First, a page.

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Waging a War Against Adolescent Mental Health

Written by Jonathan Gao

Edited by Jacquelyn Tang


As soon as the medical team rushed through the doors, I blurted out what was wrong with my sons; my younger son had croup and my older son suffered head trauma. Almost immediately, they began assessing the severity of their issues. In a concerted fashion, they rattled off the names of numerous drug names, performed intubations, and delivered IV fluids to protect the lives of both.


Well … the story is somewhat true.

You see, my “sons” were actually training mannequins that wheezed and cried endlessly throughout the entirety of this pediatric simulation case.


While simulated, this experience was particularly impactful. Seeing how medical teams can put their heads together to treat patients whose physiologies are constantly developing and changing as they grow, was simply fascinating. Such observations have not only allowed me to understand the dynamic interactions between the physician and a child with their parents, but also to empathize with the countless children who come through the hospital doors, awaiting medical attention.


Adolescence, spanning ages 10 to 19, is often a very tumultuous time. It is a period in which one begins to concretize ideas about themselves and the world around them. Their identities, which dictate their ongoing adolescence and later adulthood, are pieced together like building blocks by everything – this includes the living conditions they grew up in, the friends they make, and the beliefs of groups that they hang out with.


While many kids will require stitches for their cuts, medication for bouts of nausea and stomach aches, or casts for their broken bones, leaving them excited to head home, there is a growing group of adolescents that present with invisible wounds, the kind that unhealthy social media use, emotional abuse, and social stigma will often trigger.


Take fictitious, fifteen-year old Tommy as an example…


If adolescents like Tommy cannot see a psychiatrist, whose waiting list may already be miles-long, Tommy will most likely visit the hospital emergency room, where the medical system is often ill-equipped to deal with ADHD and suicidal behavior.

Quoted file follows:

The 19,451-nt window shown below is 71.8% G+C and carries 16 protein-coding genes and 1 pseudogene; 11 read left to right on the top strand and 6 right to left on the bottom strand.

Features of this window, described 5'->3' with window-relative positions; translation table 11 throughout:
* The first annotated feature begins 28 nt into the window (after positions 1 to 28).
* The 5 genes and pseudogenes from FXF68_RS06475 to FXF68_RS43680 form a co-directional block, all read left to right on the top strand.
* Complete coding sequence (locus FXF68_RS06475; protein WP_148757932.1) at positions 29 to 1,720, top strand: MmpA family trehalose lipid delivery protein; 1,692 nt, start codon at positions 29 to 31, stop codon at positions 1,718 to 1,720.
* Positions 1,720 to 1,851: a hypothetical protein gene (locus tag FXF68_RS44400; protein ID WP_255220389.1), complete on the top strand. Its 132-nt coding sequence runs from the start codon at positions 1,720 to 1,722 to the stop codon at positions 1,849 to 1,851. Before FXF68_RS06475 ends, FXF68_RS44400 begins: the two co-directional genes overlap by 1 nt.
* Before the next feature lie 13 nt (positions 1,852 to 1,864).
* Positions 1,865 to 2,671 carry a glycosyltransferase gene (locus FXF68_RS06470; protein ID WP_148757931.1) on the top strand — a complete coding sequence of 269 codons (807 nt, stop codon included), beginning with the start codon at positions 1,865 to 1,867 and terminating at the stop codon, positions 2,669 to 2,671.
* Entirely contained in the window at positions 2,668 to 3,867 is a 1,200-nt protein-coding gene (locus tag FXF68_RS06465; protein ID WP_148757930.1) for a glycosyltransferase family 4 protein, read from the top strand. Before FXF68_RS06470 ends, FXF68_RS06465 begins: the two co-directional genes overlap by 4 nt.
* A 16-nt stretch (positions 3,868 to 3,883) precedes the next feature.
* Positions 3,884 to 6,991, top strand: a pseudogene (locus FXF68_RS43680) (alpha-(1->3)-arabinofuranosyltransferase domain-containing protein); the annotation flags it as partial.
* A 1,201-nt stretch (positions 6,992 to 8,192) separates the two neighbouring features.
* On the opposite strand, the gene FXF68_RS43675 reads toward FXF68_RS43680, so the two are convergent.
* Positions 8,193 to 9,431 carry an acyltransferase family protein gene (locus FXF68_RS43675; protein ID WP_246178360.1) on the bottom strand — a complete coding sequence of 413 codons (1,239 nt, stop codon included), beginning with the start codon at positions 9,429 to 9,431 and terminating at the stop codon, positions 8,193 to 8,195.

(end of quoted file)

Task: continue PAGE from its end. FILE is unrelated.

Although the physician can prescribe Tommy some Adderall, pat him on the head, and send him on his way, antidepressant medications only temporarily treat the illness instead of the patient themself.


The American Academy of Pediatrics (AAP) reported that while mental health disorders affect 1 in 5 children, many of those affected have not received the appropriate services. In fact, a principal finding from a University of Michigan study stated that: “The national prevalence of children with a mental health disorder who did not receive needed treatment or counseling from a mental health professional was 49.4%, which ranged from 29.5% (Washington, DC) to 72.2% (North Carolina). “


While the AAP also declared that pediatricians must take on a larger role in addressing mental health issues, they also acknowledge that there is a tough pill to swallow: Pediatricians do not feel prepared to embark on such an arduous task.


A joint WHO-UNICEF effort, called the Helping Adolescents Thrive Initiative, is currently strengthening policies and programmes designed to improve adolescent mental health.


Furthermore, the WHO has also developed a new module in a clinical decision-making guide, the mhGAP Intervention Guide, for healthcare professionals to use in the face of mental, neurological, and substance use (MNS) disorders. The module provides doctors, nurses, and other health workers with protocols on how to recognize, assess, and manage a broad range of MNS disorders within adolescents in non-specialist health settings.


While the global health community has directed more effort into implementing interventions, the time is ticking for many adolescents – these organizational stopgaps haven’t done anything to push them up the long queue to see a specialist sooner.


The consequences of leaving mental disorders untreated are far too dire to ignore. While the simulations the the mannequins will prime healthcare professionals for assessing physical ailments, we also need to learn how to fight the good fight against mental health disorders in our nation’s primary care hospitals and clinics.


References


https://www.nytimes.com/2022/05/10/health/pediatricians-mental-health-crisis-teens.html?smtyp=cur&smid=fb-nytimes&fbclid=IwAR2EFGsJRI4KhnrpDKQdpXaaXJ6JwGTdGgo3KoGLooqyprC3KBHoKVSEVRw


https://www.nytimes.com/2022/04/23/health/mental-health-crisis-teens.html


https://publications.aap.org/pediatrics/article/144/5/e20192758/38253/Achieving-the-Pediatric-Mental-Health-Competencies?autologincheck=redirected


https://www.who.int/news-room/fact-sheets/detail/adolescent-mental-health


https://kidsmindsmatter.com/the-youth-mental-health-epidemic-student-stories/


https://www.who.int/publications/i/item/9789241549790


https://labblog.uofmhealth.org/rounds/half-of-us-children-mental-health-disorders-are-not-treated


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